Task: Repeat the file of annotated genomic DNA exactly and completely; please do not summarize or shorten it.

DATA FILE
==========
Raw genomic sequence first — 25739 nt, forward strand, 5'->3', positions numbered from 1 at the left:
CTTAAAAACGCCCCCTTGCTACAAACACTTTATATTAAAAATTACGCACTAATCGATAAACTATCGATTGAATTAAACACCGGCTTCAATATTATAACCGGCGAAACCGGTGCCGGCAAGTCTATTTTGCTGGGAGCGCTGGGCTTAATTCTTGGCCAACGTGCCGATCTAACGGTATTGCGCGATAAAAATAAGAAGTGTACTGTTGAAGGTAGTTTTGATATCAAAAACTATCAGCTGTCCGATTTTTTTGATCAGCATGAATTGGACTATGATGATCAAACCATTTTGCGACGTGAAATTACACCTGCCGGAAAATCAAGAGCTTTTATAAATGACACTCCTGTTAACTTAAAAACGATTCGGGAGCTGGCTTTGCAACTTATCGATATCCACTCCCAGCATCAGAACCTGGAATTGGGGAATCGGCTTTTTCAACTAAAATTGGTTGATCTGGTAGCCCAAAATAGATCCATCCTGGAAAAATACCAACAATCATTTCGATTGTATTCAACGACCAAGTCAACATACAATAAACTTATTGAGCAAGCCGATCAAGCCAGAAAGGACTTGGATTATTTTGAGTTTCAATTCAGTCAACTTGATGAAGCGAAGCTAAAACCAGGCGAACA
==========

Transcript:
Raw genomic sequence first — 25739 nt, forward strand, 5'->3', positions numbered from 1 at the left:
CTTAAAAACGCCCCCTTGCTACAAACACTTTATATTAAAAATTACGCACTAATCGATAAACTATCGATTGAATTAAACACCGGCTTCAATATTATAACCGGCGAAACCGGTGCCGGCAAGTCTATTTTGCTGGGAGCGCTGGGCTTAATTCTTGGCCAACGTGCCGATCTAACGGTATTGCGCGATAAAAATAAGAAGTGTACTGTTGAAGGTAGTTTTGATATCAAAAACTATCAGCTGTCCGATTTTTTTGATCAGCATGAATTGGACTATGATGATCAAACCATTTTGCGACGTGAAATTACACCTGCCGGAAAATCAAGAGCTTTTATAAATGACACTCCTGTTAACTTAAAAACGATTCGGGAGCTGGCTTTGCAACTTATCGATATCCACTCCCAGCATCAGAACCTGGAATTGGGGAATCGGCTTTTTCAACTAAAATTGGTTGATCTGGTAGCCCAAAATAGATCCATCCTGGAAAAATACCAACAATCATTTCGATTGTATTCAACGACCAAGTCAACATACAATAAACTTATTGAGCAAGCCGATCAAGCCAGAAAGGACTTGGATTATTTTGAGTTTCAATTCAGTCAACTTGATGAAGCGAAGCTAAAACCAGGCGAACA